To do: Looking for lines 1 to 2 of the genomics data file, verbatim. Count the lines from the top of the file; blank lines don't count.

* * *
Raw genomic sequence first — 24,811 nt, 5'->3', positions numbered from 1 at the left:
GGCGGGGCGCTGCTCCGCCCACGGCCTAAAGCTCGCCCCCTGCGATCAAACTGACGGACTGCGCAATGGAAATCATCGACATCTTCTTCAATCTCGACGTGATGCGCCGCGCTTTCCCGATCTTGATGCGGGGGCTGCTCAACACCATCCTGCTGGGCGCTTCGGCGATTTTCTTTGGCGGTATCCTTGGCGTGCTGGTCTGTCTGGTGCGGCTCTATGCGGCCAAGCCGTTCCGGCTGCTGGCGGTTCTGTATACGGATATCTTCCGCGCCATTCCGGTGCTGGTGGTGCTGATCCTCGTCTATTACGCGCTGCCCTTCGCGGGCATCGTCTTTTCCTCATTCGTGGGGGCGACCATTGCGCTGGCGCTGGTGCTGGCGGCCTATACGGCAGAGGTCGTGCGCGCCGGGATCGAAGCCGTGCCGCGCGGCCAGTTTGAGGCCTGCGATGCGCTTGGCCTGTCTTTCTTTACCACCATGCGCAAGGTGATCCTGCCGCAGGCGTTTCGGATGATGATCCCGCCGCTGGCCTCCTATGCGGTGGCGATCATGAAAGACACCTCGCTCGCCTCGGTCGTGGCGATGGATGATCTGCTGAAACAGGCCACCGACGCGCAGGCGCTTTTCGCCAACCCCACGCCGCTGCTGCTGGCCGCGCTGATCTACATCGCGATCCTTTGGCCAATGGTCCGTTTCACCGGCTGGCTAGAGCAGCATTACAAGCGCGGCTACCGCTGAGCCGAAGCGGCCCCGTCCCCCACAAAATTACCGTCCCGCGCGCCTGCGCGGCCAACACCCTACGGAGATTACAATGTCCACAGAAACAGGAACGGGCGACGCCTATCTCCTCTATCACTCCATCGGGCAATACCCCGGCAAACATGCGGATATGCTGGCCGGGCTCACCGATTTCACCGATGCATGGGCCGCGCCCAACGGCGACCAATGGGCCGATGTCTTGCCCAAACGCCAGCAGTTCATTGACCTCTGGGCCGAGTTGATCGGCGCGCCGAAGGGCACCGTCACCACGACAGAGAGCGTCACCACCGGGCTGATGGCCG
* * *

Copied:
Raw genomic sequence first — 24,811 nt, 5'->3', positions numbered from 1 at the left:
GGCGGGGCGCTGCTCCGCCCACGGCCTAAAGCTCGCCCCCTGCGATCAAACTGACGGACTGCGCAATGGAAATCATCGACATCTTCTTCAATCTCGACGTGATGCGCCGCGCTTTCCCGATCTTGATGCGGGGGCTGCTCAACACCATCCTGCTGGGCGCTTCGGCGATTTTCTTTGGCGGTATCCTTGGCGTGCTGGTCTGTCTGGTGCGGCTCTATGCGGCCAAGCCGTTCCGGCTGCTGGCGGTTCTGTATACGGATATCTTCCGCGCCATTCCGGTGCTGGTGGTGCTGATCCTCGTCTATTACGCGCTGCCCTTCGCGGGCATCGTCTTTTCCTCATTCGTGGGGGCGACCATTGCGCTGGCGCTGGTGCTGGCGGCCTATACGGCAGAGGTCGTGCGCGCCGGGATCGAAGCCGTGCCGCGCGGCCAGTTTGAGGCCTGCGATGCGCTTGGCCTGTCTTTCTTTACCACCATGCGCAAGGTGATCCTGCCGCAGGCGTTTCGGATGATGATCCCGCCGCTGGCCTCCTATGCGGTGGCGATCATGAAAGACACCTCGCTCGCCTCGGTCGTGGCGATGGATGATCTGCTGAAACAGGCCACCGACGCGCAGGCGCTTTTCGCCAACCCCACGCCGCTGCTGCTGGCCGCGCTGATCTACATCGCGATCCTTTGGCCAATGGTCCGTTTCACCGGCTGGCTAGAGCAGCATTACAAGCGCGGCTACCGCTGAGCCGAAGCGGCCCCGTCCCCCACAAAATTACCGTCCCGCGCGCCTGCGCGGCCAACACCCTACGGAGATTACAATGTCCACAGAAACAGGAACGGGCGACGCCTATCTCCTCTATCACTCCATCGGGCAATACCCCGGCAAACATGCGGATATGCTGGCCGGGCTCACCGATTTCACCGATGCATGGGCCGCGCCCAACGGCGACCAATGGGCCGATGTCTTGCCCAAACGCCAGCAGTTCATTGACCTCTGGGCCGAGTTGATCGGCGCGCCGAAGGGCACCGTCACCACGACAGAGAGCGTCACCACCGGGCTGATGGCCG